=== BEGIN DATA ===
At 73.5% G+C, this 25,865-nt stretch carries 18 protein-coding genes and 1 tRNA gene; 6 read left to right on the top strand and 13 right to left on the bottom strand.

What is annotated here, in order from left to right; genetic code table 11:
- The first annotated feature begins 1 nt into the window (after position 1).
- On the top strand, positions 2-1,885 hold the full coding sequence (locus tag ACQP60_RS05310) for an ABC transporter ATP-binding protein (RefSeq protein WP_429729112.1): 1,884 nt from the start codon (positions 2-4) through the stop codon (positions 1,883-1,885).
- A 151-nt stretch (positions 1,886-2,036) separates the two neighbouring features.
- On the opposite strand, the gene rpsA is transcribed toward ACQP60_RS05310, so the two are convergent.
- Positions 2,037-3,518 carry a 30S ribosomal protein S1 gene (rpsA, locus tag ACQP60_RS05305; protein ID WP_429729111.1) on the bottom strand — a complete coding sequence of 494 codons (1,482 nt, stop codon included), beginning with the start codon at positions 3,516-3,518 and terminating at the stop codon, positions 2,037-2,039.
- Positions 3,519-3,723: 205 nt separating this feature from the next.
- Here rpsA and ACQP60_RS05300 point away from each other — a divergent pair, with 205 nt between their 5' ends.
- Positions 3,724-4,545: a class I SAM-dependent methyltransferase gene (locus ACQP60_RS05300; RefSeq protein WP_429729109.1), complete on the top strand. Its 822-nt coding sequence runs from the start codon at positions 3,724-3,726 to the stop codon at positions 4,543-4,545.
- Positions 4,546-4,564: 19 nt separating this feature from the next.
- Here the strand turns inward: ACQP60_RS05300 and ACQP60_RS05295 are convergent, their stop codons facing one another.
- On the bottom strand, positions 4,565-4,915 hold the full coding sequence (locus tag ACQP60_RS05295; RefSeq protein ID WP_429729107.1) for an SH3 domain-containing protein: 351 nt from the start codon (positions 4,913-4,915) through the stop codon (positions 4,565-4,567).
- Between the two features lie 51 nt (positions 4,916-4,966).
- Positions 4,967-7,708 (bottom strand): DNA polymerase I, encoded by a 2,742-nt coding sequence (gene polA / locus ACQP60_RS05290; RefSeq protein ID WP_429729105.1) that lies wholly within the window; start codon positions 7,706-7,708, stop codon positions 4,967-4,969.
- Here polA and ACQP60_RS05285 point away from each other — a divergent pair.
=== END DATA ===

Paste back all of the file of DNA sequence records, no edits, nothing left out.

At 73.5% G+C, this 25,865-nt stretch carries 18 protein-coding genes and 1 tRNA gene; 6 read left to right on the top strand and 13 right to left on the bottom strand.

What is annotated here, in order from left to right; genetic code table 11:
- The first annotated feature begins 1 nt into the window (after position 1).
- On the top strand, positions 2-1,885 hold the full coding sequence (locus tag ACQP60_RS05310) for an ABC transporter ATP-binding protein (RefSeq protein WP_429729112.1): 1,884 nt from the start codon (positions 2-4) through the stop codon (positions 1,883-1,885).
- A 151-nt stretch (positions 1,886-2,036) separates the two neighbouring features.
- On the opposite strand, the gene rpsA is transcribed toward ACQP60_RS05310, so the two are convergent.
- Positions 2,037-3,518 carry a 30S ribosomal protein S1 gene (rpsA, locus tag ACQP60_RS05305; protein ID WP_429729111.1) on the bottom strand — a complete coding sequence of 494 codons (1,482 nt, stop codon included), beginning with the start codon at positions 3,516-3,518 and terminating at the stop codon, positions 2,037-2,039.
- Positions 3,519-3,723: 205 nt separating this feature from the next.
- Here rpsA and ACQP60_RS05300 point away from each other — a divergent pair, with 205 nt between their 5' ends.
- Positions 3,724-4,545: a class I SAM-dependent methyltransferase gene (locus ACQP60_RS05300; RefSeq protein WP_429729109.1), complete on the top strand. Its 822-nt coding sequence runs from the start codon at positions 3,724-3,726 to the stop codon at positions 4,543-4,545.
- Positions 4,546-4,564: 19 nt separating this feature from the next.
- Here the strand turns inward: ACQP60_RS05300 and ACQP60_RS05295 are convergent, their stop codons facing one another.
- On the bottom strand, positions 4,565-4,915 hold the full coding sequence (locus tag ACQP60_RS05295; RefSeq protein ID WP_429729107.1) for an SH3 domain-containing protein: 351 nt from the start codon (positions 4,913-4,915) through the stop codon (positions 4,565-4,567).
- Between the two features lie 51 nt (positions 4,916-4,966).
- Positions 4,967-7,708 (bottom strand): DNA polymerase I, encoded by a 2,742-nt coding sequence (gene polA / locus ACQP60_RS05290; RefSeq protein ID WP_429729105.1) that lies wholly within the window; start codon positions 7,706-7,708, stop codon positions 4,967-4,969.
- Here polA and ACQP60_RS05285 point away from each other — a divergent pair.